Feeds
70%
Sapphire Radeon X1550

Sapphire Radeon X1550 graphics card

Groovy graphics card and a snip at £45

Top three mobile application threats

Review Since it bought ATI last year, AMD has been busy rebranding any number of chipsets and graphics chips in its range. Some of the instances make perfect sense while others are a cynical rebranding of an old chip.

Sapphire Radeon X1550

In the case of the Radeon X1050, it’s an X550 under the heatsink, so it’s clear that AMD wants the customer to think that they’re buying a Radeon X1000 series chip when they’re actually getting something rather older and less capable.

Then we come to rebranding that borders on the bizarre, and we hold up as Exhibit A the Radeon X1550, which is neither more nor less than a Radeon X1300. The graphics card that we’re reviewing here is the Sapphire Radeon X1550 but as you’d expect the specification of the card is largely determined by the chip. What we have here is one quad from an X1800 so that’s four pixel shaders and two vertex shaders. It has support for Shader Model 3 and DirectX 9.0c as well as ATi’s hardware Avivo features.

There was talk that the X1550 would move from a 90nm process to 80nm but ATi’s spec states that it uses ‘105, transistors on 90nm fabrication process’ so why, you may wonder, has the chip been renamed? The closest we can get to an answer is that Radeon X1550 has unspecified enhancements that help to optimise it for Windows Vista, in conjunction with BIOS revisions on the graphics card. That message was delivered off the record and we’re none too surprised as it sounds like hogwash, but as we tested the Sapphire with Windows XP SP2 it was all a bit immaterial.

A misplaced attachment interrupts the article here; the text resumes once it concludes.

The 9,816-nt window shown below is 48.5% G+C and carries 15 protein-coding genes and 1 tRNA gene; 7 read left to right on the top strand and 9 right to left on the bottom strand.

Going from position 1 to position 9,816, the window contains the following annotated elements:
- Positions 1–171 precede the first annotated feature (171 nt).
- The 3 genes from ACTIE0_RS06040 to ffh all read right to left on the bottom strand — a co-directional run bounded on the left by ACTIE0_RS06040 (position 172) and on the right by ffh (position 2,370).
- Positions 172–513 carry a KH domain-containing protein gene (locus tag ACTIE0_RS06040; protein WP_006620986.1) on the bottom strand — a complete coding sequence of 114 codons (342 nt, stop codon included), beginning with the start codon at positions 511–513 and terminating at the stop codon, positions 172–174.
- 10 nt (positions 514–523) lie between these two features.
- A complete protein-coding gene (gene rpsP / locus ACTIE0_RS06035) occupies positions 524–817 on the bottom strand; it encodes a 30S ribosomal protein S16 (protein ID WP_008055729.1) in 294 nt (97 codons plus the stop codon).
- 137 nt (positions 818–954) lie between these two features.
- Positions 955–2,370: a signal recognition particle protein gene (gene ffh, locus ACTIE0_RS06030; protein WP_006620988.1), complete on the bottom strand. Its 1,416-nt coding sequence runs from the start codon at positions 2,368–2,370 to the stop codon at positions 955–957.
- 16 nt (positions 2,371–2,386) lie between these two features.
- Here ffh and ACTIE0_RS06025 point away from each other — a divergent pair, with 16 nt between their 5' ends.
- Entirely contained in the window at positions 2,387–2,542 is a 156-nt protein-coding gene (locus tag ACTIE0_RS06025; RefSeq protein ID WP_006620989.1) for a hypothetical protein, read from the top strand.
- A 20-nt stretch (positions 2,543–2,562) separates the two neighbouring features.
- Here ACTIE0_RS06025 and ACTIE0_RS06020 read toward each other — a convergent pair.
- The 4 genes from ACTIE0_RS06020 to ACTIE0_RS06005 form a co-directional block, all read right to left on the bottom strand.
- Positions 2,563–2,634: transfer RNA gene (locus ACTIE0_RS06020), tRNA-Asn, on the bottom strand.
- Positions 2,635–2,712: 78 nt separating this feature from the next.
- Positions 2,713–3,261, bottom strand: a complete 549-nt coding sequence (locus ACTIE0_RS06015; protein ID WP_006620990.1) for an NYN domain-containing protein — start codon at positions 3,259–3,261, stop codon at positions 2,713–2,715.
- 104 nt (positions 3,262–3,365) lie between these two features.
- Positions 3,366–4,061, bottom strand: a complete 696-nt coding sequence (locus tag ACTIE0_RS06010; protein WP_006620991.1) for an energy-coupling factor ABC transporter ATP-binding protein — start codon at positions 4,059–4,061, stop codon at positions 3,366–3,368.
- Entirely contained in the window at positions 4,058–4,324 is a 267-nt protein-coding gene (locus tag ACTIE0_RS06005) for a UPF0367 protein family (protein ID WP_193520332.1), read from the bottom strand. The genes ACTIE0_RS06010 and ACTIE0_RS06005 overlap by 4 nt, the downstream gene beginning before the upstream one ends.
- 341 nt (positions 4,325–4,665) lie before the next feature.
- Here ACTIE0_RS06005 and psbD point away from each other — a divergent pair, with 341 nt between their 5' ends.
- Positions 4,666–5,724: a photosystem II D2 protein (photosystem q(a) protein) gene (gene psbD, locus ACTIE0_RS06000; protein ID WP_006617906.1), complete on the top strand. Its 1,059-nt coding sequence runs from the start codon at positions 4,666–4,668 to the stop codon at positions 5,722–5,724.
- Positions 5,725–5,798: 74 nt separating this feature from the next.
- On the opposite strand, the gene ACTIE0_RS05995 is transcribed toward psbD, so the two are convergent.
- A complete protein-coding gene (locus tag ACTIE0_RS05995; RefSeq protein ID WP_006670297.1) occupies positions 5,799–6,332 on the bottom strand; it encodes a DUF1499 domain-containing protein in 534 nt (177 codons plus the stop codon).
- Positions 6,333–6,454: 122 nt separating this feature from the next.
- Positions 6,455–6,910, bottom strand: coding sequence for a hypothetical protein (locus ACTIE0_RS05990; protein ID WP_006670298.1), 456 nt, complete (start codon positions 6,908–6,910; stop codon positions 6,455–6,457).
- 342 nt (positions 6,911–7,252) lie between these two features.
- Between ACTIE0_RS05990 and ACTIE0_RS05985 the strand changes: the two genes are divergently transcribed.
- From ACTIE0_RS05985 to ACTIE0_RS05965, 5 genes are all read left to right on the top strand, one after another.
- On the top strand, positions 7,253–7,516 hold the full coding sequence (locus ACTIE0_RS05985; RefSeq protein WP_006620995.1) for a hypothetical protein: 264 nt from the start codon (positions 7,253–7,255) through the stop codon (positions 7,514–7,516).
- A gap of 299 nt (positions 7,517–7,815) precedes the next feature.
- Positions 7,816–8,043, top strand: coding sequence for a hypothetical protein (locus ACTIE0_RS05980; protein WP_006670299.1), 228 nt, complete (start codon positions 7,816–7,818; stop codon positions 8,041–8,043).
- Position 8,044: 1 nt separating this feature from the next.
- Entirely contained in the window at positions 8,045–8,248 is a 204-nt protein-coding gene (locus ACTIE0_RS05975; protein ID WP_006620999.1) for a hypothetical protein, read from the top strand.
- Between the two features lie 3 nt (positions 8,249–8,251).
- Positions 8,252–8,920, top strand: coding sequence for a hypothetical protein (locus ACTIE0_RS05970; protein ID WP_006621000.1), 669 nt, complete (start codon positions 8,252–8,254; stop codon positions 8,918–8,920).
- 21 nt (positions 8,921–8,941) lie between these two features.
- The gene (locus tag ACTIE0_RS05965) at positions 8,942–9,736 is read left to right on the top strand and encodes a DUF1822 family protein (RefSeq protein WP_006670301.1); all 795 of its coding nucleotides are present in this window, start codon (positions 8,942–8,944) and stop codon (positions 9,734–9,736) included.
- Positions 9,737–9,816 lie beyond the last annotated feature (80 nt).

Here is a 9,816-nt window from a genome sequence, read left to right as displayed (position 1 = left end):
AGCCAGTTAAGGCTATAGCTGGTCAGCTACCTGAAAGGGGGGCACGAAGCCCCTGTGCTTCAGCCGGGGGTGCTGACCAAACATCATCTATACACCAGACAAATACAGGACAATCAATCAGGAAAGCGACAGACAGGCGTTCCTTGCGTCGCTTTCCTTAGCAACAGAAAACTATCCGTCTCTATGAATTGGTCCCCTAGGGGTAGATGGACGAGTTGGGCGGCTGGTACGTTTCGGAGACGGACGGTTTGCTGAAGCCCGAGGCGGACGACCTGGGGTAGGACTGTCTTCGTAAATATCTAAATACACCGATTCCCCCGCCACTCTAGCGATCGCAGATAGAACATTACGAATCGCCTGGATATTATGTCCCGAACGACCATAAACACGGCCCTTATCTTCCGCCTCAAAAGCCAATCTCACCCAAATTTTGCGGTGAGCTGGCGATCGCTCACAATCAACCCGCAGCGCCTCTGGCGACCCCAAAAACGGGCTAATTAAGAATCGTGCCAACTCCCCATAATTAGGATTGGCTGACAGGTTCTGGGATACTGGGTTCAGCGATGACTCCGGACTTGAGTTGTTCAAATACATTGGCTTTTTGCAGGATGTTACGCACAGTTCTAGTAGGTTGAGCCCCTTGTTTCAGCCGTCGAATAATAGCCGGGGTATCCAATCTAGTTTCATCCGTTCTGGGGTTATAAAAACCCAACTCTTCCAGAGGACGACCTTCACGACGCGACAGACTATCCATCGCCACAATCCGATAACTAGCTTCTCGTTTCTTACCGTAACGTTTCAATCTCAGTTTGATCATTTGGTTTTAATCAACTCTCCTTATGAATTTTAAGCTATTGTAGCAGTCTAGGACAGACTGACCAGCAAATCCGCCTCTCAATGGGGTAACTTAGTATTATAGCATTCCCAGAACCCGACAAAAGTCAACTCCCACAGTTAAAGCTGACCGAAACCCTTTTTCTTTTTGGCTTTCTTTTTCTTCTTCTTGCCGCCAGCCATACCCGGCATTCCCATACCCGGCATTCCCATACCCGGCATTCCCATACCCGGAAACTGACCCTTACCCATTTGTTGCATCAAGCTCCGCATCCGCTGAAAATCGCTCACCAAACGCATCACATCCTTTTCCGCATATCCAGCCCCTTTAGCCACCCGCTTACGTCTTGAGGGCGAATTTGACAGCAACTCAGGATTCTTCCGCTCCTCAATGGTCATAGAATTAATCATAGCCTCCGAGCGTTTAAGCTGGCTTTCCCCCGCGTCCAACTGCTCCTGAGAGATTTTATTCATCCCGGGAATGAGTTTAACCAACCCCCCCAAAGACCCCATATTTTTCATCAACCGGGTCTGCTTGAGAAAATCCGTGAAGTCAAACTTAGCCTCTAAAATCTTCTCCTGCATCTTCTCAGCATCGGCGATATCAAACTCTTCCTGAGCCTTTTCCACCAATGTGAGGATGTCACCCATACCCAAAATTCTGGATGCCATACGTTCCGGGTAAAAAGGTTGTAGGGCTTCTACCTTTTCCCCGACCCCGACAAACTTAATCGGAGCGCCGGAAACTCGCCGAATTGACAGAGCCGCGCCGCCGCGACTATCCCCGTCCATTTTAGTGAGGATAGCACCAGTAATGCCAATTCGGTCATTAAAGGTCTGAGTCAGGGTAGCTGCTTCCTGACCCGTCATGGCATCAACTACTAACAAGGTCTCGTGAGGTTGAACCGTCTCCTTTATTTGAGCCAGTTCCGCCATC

Combat fraud and increase customer satisfaction

More from The Register

next story
Feast your PUNY eyes on highest resolution phone display EVER
Too much pixel dust for your strained eyeballs to handle
Samsung Galaxy S5 fingerprint scanner hacked in just 4 DAYS
Sammy's newbie cooked slower than iPhone, also costs more to build
Microsoft lobs pre-release Windows Phone 8.1 at devs who dare
App makers can load it before anyone else, but if they do they're stuck with it
Leaked pics show EMBIGGENED iPhone 6 screen
Fat-fingered fanbois rejoice over Chinternet snaps
Report: Apple seeking to raise iPhone 6 price by a HUNDRED BUCKS
'Well, that 5c experiment didn't go so well – let's try the other direction'
US mobile firms cave on kill switch, agree to install anti-theft code
Slow and kludgy rollout will protect corporate profits
Rounded corners? Pah! Amazon's '3D phone has eye-tracking tech'
Now THAT'S what we call a proper new feature
Zucker punched: Google gobbles Facebook-wooed Titan Aerospace
Up, up and away in my beautiful balloon flying broadband-bot
Sony battery recall as VAIO goes out with a bang, not a whimper
The perils of having Panasonic as a partner
NORKS' own smartmobe pegged as Chinese landfill Android
Fake kit in the hermit kingdom? That's just Kim Jong-un-believable!
prev story

Whitepapers

Designing a defence for mobile apps
In this whitepaper learn the various considerations for defending mobile applications; from the mobile application architecture itself to the myriad testing technologies needed to properly assess mobile applications risk.
3 Big data security analytics techniques
Applying these Big Data security analytics techniques can help you make your business safer by detecting attacks early, before significant damage is done.
Five 3D headsets to be won!
We were so impressed by the Durovis Dive headset we’ve asked the company to give some away to Reg readers.
The benefits of software based PBX
Why you should break free from your proprietary PBX and how to leverage your existing server hardware.
Securing web applications made simple and scalable
In this whitepaper learn how automated security testing can provide a simple and scalable way to protect your web applications.